Friday, April 08, 2016

Mary Howard Rizer and her men: Michael Rizer

Note: This post is related to three earlier ones --- "The tribulation of Dr. Joseph Jay, Civil War surgeon," published on April 2, dealing with Mary Howard Rizer's brother-in-law;  "Interpreting the Jay family burial plot," published on April 4; and "Mary Howard Rizer and her men: Henry W. Jay." Most of those mentioned in these posts are buried in Lot 2, Block 4, Old Division of the Chariton Cemetery.


The death of Dr. Henry W. Jay at age 34 on Dec. 16, 1868, of tuberculosis, left Mary Howard (Rizer) Jay a widow at age 25 with a 7-year-old-son, Charles F. Jay, to support. But she was not alone in Chariton. About 1865, her widowed father, Michael Rizer, had joined the Jay family in Lucas County and gone to work in his chosen profession, that of skilled carpenter.

Michael, whose  parents were Matthias and Mary (Michael) Rizer, was born 24 December 1813 in James County, Virginia; had married Eliza Catharine Howard in Virginia ca. 1842; and by 1853 had settled in Sigourney, Keokuk County, Iowa, with their daughter, Mary Howard Rizer (born in Hampshire County, Virginia, 30 August 1843).

Mary married Henry W. Jay at Sigourney on Oct. 19, 1859, when she was 17; and late the following winter, on Feb. 10, 1860, her mother died at Sigourney, leaving Michael at loose ends. Later that year, he joined his daughter and son-in-law at Red Oak in Montgomery County, then seems to have returned to Sigourney after they settled in Chariton.

At some point during 1868 or early 1869, perhaps while living in Lucas County but working in Monroe, Michael met a widow some 20 years his junior, Elizabeth (Burnett) Shoemaker, whose husband, Stephen, had died during January of 1868, reportedly at Cheyenne, Wyoming. They were married in Monroe County on Sept. 23, 1869, when he was 55 and she was 37.

Michael brought Eliza home to Chariton with her two children, Samuel Shoemaker, age 16, and Alice Shoemaker, age 14.

Michael seems to have been a highly respected carpenter --- his work on the 1875 Gasser Block, still standing on the south side of Chariton's Square, was singled out for special attention in The Chariton Patriot of Dec. 29, 1875. He also was an active member of First Methodist Church as was his daughter, Mary, and grandson, Charles F. Jay.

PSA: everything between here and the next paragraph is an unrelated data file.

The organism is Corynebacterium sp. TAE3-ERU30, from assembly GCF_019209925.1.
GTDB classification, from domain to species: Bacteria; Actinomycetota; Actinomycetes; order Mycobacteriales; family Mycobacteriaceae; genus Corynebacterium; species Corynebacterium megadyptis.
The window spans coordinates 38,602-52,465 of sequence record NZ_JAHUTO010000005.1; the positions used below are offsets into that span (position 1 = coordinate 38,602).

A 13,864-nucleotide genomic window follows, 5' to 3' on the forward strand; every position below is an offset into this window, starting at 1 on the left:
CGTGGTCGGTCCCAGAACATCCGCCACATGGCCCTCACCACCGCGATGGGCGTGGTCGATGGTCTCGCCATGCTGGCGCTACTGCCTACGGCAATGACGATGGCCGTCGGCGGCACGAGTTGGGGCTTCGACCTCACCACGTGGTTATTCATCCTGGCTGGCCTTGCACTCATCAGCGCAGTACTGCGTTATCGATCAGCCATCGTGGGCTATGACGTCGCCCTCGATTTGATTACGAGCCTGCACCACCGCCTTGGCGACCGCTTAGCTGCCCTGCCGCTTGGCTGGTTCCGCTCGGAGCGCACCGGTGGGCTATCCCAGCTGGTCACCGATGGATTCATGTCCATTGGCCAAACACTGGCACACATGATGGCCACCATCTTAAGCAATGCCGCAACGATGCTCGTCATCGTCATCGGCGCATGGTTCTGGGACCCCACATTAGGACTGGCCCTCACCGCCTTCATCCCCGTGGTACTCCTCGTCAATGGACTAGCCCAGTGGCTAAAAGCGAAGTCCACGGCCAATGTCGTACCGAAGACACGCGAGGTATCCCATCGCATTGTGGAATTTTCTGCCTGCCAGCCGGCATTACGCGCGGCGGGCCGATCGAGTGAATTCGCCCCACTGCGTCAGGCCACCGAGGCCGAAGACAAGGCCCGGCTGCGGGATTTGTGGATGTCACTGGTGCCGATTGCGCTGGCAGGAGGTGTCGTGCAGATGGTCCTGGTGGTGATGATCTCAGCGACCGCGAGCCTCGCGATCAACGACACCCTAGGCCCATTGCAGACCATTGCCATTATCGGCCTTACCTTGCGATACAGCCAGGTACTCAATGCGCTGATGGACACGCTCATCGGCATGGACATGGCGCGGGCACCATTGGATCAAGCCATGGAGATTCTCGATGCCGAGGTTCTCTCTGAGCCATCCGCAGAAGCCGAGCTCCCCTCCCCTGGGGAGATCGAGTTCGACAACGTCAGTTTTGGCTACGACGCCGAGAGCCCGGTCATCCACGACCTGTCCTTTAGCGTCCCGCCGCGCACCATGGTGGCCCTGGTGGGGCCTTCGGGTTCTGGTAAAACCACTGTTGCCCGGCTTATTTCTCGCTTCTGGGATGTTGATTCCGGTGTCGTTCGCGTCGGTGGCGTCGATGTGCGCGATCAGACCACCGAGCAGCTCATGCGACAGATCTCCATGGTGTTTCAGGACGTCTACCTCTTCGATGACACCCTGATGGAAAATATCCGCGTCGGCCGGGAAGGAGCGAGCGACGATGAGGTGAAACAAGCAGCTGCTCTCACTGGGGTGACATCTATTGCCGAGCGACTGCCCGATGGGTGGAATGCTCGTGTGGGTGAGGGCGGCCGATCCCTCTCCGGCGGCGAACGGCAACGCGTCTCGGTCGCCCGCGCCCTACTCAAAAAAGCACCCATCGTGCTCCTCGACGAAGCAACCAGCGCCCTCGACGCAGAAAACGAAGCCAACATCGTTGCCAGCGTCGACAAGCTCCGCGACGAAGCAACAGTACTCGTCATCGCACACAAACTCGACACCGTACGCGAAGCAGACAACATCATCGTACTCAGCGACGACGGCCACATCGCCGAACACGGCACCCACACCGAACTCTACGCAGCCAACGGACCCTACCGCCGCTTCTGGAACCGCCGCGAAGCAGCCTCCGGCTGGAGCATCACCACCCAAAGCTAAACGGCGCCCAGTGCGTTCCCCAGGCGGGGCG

Michael reportedly died during 1890 in Chariton, although his death was not recorded officially nor have I been able to find a death notice or obituary in surviving issues of Chariton newspapers. He would have been about 77 at the time.

Mary, by this time married to Benjam F. Bates, buried her father on the Jay family lot in the Chariton Cemetery, immediately south of her first husband, Henry W. Jay, and her second, Capt. William L. Robison.

The tombstone that she erected, like others on the lot including her own, is not informative. It contains only the name "M. Riser" in raised but eroded lettering across its top and that has led to some confusion over the years about who is buried here. The fact that "Rizer" is spelled "Riser" on the stone doesn't help.

After her husband's death, Eliza Rizer joined her daughter, Alice (Johnson), in Monett, Missouri --- where she had settled some years earlier --- and died there during November of 1890 of meningitis.

Although Michael's simple tombstone is somewhat confusing, he does have another and far grander memorial in Chariton --- one of the panels in the giant arched west window of First United Methodist church (top).

Daughter Mary's third husband, Benjamin Franklin Bates, served on the Building Committee for  this fine building, built during 1899 and 1900. Charles F. Jay, her son and Michael's grandson, was by this time a prosperous farmer in Nebraska. And it seems likely that Mary and/or B.F. Bates suggested that a commemorative window in the new church would be a good way to memorialize his grandfather.

Whatever the case, Charles donated this window in memory of Michael.

But even here, use of just the initial "M." rather than Michael's full name doesn't make it exactly clear more than a century later exactly who the window commemorates.

But now you know, so the next time you're sitting in church --- look up and remember Michael Rizer, master carpenter.

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